Today Derek Chauvin was convicted on all three counts for killing George Floyd. This former Minneapolis police officer faces more than a half century of time in prison. In many parts of the country and the world this has been seen as a cause for celebration.
In some very real ways this verdict is a reason for celebration because it is so rare that in America a white policeman is convicted for killing a Black man. It is so rare that when it happens it is a cause for celebration. White police officers in America have been killing Black men with impunity for centuries – so when there is a unicorn of an outlier of a result where justice actually appears, it is a cause for celebration.
It should be pointed out that in the days and hours leading up to the verdict that there was real concern that there would be an acquittal or a mistrial. There was a real concern that even though Derek Chauvin’s murder of George Floyd was viewed around the world, because in America the tradition was that white police officers could kill Black men with impunity.
In many ways it is a damn shame that a slam dunk, open and shut, videotaped murder might not be reason enough to convict a white police officer for killing a Black man. The concept of Black Lives Mattering has barely entered the national consciousness and even a casual student of history knows that there are far too many unreported tragedies at the hands of police that were never recorded and will never be known except by the dead victims and their bereaved families.
It should also be point out that this verdict could be a turning point, or a tipping point as Malcolm Gladwell has termed such opportunities for change. Even as a white supremacist America First Caucus was strangled in its Congressional crib, it is clear that many more Americans have become aware of the pernicious existence of the twin evils of racism and racial disparity throughout this nation.
When the President and Vice President of the United States take note of the conviction of a white police officer for killing a Black man any student of American history knows that this represents a real difference in America. The question remains as to what happens next.
There is already legislation pending in Congress – the George Floyd Justice in Policing Act – that would provide new guidelines for police departments across the country when it comes to use of force. What cannot be legislated are the hearts and minds of the men and women in American law enforcement. What is not subject to a presidential executive order is the mind set of too many white Americans who are prepared to give the police the benefit of the doubt in virtually every lethal encounter with Black Americans, especially if there is no video record.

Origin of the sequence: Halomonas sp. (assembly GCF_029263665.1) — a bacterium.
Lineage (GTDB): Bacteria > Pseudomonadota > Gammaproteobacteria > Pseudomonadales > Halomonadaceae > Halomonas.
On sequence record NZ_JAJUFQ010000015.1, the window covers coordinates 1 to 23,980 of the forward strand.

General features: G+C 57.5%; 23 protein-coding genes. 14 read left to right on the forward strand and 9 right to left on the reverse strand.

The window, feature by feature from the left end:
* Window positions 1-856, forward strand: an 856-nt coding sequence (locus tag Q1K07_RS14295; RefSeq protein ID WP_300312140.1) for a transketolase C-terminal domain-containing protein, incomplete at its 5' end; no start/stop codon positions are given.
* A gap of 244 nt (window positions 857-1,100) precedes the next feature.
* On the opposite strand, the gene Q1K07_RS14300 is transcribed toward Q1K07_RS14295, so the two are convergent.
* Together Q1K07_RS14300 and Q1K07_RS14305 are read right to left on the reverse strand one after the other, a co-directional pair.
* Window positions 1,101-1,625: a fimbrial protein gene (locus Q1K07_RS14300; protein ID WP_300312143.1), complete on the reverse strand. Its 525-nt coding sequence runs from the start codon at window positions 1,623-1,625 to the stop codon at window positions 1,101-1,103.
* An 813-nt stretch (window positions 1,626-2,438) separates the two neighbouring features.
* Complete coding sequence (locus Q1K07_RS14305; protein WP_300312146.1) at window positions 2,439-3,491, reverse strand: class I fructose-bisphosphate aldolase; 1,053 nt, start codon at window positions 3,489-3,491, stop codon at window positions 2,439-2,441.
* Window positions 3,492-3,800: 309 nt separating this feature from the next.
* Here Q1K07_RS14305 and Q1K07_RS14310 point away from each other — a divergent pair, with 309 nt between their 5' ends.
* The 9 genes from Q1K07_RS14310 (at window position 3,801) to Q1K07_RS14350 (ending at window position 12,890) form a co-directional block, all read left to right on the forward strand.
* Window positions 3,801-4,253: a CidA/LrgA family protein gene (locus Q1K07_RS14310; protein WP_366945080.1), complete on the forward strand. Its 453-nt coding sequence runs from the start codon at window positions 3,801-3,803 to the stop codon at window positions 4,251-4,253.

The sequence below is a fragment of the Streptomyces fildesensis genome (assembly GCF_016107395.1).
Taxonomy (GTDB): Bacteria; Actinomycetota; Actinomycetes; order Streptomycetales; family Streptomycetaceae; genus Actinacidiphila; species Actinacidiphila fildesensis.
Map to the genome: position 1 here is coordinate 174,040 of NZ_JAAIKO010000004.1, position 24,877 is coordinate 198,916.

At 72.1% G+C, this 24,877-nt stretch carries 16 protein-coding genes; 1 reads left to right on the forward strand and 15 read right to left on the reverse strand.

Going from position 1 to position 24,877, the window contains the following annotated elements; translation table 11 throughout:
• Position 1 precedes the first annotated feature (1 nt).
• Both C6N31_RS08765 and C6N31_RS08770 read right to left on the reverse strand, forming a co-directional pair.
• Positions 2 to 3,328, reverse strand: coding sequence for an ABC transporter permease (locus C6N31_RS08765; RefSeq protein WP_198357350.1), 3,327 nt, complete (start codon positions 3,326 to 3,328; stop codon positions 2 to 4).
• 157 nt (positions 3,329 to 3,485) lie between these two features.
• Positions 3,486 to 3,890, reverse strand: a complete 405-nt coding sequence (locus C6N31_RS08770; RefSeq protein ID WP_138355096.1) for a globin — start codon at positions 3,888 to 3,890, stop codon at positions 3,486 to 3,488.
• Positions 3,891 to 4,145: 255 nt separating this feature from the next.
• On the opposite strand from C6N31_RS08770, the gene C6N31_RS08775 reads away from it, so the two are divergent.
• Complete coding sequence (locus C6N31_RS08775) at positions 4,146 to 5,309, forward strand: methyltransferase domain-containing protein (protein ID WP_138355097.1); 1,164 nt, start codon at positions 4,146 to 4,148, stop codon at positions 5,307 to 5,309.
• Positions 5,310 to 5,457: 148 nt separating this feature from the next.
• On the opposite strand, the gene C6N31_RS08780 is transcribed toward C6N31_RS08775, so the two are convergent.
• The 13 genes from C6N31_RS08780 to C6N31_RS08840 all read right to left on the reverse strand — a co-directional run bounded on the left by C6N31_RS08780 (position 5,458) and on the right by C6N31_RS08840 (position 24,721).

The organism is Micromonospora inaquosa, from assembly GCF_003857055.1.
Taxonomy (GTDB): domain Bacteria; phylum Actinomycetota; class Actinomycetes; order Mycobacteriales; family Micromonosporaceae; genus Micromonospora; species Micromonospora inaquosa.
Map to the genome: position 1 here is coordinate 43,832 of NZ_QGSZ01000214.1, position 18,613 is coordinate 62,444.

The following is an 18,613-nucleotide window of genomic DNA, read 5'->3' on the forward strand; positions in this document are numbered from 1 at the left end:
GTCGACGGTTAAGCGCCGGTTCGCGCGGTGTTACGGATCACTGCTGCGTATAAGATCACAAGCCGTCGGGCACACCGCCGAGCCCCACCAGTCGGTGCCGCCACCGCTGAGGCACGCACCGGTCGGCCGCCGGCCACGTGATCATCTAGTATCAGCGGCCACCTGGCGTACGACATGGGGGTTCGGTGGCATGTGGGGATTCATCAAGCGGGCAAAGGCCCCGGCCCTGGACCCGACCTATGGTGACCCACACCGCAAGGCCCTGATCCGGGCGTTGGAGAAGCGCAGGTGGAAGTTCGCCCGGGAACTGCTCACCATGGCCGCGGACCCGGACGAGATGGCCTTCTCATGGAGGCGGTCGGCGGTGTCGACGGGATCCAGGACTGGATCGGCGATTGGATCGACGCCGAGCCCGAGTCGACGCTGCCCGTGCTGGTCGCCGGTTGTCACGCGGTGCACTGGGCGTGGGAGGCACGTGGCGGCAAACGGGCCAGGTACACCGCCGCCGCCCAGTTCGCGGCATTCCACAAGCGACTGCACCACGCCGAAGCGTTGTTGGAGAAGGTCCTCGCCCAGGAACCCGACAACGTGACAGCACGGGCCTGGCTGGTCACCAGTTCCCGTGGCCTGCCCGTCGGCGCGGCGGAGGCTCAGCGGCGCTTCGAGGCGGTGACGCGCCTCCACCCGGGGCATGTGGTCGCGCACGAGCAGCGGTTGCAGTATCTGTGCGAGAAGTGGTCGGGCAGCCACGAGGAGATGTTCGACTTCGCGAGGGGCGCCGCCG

It is in fact telling that there was a sigh of relief when Derek Chauvin was convicted, because Black Americans know that verdicts in these kinds of cases have gone the other way – think Sean Bell, Eric Garner and Amadou Diallo for just a few sad and tragic examples. If nearly ten minutes of a video murder and the testimony of the chief of police and a boat load of experts was needed to get a conviction, what happens when the evidence is not as overwhelming?
Will white police officers continue to get the benefit of the doubt? Will Black men and boys have to consider even the most innocent encounter with the police to have the potential for a lethal outcome? Will Black mothers and fathers have to continue to tell their 8-year-old sons and daughters about the special care that they must take if they come in contact with the police? Conversations that white parents simply do not have with their children.
The Chauvin verdict does indeed represent the opportunity for change – but to be clear, it does not represent change itself.
The American justice system got it right this time.
We need for the American justice system to just be right.